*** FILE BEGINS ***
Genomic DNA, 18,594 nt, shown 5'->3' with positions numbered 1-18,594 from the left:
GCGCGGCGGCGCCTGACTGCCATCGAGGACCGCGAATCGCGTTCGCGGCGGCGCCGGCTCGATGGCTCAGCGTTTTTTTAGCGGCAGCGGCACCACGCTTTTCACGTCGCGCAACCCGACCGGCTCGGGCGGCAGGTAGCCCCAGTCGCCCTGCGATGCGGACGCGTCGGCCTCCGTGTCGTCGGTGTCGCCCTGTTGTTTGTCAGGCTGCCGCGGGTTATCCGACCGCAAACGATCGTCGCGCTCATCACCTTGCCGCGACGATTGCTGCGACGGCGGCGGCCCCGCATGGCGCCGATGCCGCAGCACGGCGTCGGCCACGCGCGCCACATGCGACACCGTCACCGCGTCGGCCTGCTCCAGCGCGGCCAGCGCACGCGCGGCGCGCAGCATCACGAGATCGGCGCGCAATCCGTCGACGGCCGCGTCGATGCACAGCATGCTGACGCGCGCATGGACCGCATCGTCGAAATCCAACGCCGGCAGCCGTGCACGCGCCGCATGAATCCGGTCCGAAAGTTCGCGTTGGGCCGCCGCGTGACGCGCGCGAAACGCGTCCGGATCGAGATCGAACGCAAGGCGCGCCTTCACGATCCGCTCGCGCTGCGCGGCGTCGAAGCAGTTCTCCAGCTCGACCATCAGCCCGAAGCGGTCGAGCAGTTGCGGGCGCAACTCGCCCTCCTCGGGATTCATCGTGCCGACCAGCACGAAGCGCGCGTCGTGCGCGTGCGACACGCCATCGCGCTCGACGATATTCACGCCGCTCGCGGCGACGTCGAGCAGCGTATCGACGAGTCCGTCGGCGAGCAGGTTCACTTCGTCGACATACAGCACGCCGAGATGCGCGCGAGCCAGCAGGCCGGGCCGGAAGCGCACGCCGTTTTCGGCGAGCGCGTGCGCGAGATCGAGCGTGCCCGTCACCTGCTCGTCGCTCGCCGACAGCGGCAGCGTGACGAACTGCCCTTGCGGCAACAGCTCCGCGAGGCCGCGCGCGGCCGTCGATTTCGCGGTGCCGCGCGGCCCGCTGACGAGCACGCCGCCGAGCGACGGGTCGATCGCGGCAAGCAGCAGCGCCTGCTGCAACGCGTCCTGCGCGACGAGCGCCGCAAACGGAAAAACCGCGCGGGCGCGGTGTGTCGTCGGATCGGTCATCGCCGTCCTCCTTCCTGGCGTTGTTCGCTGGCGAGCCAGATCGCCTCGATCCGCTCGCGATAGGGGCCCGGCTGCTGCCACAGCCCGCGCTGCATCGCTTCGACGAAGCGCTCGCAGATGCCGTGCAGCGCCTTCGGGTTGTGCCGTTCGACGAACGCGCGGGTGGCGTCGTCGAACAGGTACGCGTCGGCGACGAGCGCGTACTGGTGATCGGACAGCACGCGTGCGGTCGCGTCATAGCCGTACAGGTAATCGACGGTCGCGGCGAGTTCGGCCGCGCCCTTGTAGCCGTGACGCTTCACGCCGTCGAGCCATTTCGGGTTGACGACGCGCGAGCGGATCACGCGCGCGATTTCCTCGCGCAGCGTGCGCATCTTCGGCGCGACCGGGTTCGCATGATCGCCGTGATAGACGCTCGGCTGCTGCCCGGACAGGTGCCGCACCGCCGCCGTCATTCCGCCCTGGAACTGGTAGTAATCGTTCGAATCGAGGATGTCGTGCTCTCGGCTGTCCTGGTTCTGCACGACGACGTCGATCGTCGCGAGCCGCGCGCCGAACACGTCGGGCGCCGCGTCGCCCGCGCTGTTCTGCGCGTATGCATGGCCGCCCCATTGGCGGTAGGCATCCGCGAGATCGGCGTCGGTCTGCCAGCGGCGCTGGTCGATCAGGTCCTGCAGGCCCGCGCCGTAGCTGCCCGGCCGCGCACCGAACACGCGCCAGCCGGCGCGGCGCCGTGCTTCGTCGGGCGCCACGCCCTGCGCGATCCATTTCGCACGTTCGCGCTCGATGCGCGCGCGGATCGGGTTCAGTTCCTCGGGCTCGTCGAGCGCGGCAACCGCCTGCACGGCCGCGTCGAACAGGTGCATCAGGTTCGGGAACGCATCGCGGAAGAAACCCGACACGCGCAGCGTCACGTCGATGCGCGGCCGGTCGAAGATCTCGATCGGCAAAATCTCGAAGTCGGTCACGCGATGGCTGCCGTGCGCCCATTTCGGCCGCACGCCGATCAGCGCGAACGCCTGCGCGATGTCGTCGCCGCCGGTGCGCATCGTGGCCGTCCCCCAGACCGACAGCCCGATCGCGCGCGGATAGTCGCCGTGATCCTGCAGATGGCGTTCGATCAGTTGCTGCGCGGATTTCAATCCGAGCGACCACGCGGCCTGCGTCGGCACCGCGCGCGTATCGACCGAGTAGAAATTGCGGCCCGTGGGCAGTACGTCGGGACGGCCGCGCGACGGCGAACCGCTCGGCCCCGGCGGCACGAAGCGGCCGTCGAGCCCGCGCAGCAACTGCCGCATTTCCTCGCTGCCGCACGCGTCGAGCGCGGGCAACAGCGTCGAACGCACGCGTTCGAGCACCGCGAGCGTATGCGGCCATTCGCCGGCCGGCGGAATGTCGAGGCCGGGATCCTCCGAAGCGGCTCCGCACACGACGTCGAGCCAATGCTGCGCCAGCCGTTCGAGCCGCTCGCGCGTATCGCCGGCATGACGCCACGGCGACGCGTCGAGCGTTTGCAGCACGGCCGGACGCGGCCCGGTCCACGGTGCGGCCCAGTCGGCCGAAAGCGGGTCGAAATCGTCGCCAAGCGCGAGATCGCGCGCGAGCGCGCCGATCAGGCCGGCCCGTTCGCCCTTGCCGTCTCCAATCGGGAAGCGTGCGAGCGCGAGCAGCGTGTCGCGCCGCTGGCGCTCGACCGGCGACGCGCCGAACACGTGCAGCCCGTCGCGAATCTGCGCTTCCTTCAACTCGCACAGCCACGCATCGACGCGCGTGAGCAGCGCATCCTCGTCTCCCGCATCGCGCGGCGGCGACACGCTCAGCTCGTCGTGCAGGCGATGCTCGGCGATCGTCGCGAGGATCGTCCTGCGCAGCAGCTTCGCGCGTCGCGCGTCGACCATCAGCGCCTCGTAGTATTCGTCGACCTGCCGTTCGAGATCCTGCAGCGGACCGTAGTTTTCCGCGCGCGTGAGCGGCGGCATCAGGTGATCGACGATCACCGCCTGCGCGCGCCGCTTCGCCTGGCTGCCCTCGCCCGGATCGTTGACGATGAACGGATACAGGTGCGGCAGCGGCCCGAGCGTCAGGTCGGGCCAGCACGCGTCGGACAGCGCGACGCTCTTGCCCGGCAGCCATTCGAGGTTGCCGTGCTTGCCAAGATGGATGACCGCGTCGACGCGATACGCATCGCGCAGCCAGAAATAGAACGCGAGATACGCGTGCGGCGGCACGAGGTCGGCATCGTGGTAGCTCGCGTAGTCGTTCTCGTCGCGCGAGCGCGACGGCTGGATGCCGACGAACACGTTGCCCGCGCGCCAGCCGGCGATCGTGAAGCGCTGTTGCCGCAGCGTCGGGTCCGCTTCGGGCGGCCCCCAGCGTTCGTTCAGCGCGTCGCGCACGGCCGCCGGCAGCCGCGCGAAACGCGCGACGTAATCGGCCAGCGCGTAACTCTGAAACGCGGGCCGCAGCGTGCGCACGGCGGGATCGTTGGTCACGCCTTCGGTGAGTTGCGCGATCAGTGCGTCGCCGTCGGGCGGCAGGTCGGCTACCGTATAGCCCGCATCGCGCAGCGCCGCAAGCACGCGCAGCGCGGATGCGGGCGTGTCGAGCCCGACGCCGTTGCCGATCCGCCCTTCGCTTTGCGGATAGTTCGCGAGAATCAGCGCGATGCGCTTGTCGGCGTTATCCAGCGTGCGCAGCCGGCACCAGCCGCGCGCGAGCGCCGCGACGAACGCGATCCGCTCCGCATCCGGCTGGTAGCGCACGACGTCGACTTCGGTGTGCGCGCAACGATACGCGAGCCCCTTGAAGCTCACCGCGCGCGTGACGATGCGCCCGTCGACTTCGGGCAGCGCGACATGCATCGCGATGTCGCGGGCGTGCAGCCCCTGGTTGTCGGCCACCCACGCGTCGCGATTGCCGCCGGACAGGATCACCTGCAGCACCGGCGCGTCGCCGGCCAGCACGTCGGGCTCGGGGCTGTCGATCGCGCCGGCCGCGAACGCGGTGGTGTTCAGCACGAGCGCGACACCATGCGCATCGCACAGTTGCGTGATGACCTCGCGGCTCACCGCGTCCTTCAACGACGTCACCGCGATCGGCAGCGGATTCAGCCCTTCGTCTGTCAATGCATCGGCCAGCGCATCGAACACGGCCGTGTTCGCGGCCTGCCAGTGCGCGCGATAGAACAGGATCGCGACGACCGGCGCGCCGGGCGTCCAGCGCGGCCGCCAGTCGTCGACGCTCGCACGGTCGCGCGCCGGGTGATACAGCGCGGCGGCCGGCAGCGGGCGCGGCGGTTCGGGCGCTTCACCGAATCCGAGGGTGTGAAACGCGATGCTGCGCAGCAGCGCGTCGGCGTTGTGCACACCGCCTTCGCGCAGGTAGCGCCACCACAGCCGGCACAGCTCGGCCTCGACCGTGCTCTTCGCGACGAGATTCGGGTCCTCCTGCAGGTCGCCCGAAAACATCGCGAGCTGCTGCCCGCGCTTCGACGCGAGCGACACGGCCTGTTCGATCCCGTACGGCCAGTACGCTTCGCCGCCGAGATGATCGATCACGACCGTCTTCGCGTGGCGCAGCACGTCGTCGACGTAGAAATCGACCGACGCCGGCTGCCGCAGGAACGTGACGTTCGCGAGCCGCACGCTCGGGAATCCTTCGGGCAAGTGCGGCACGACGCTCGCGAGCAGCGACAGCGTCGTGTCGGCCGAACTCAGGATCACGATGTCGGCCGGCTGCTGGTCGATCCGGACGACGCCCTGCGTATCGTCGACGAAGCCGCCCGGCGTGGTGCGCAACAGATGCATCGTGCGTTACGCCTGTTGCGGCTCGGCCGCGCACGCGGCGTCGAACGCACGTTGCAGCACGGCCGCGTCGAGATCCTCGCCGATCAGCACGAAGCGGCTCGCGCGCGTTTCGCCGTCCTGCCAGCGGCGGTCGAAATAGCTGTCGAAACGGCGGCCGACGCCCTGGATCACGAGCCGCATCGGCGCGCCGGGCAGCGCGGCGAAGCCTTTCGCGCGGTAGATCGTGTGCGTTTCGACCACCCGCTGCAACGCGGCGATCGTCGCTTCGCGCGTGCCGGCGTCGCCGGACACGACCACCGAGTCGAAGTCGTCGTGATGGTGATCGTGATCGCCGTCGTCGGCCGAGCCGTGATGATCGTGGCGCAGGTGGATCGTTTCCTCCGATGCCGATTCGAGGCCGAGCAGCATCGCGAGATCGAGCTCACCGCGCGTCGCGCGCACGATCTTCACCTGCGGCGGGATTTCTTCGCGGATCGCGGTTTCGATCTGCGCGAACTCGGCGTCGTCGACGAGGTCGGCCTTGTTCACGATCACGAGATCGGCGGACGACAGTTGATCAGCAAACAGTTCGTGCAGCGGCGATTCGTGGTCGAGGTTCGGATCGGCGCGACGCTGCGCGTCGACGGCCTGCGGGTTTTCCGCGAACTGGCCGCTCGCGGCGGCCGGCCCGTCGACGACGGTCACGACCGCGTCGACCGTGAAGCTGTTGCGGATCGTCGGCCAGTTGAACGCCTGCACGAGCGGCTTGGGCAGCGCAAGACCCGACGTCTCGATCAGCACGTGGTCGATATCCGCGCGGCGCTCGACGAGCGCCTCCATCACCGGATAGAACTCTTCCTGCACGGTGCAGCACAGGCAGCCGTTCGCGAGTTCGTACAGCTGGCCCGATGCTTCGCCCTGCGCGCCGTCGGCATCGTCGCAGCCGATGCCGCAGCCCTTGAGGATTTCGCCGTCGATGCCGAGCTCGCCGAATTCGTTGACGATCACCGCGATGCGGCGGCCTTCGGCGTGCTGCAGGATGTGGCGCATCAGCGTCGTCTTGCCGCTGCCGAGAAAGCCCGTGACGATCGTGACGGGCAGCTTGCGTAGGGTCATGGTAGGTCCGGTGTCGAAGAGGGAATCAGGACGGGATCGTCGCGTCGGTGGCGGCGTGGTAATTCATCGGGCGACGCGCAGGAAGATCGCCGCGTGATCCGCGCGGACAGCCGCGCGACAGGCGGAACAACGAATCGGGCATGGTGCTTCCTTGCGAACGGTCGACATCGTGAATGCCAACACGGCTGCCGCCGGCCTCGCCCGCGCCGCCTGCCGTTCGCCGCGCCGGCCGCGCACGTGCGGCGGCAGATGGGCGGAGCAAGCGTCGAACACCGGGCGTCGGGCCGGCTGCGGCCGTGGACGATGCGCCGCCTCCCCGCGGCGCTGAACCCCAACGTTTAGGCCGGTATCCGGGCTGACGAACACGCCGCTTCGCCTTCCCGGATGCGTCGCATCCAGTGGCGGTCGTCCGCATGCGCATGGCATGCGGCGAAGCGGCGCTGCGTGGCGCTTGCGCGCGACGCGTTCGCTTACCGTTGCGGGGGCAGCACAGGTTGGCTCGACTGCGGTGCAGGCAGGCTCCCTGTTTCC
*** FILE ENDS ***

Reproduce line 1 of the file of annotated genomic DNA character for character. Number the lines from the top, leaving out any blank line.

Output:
Genomic DNA, 18,594 nt, shown 5'->3' with positions numbered 1-18,594 from the left: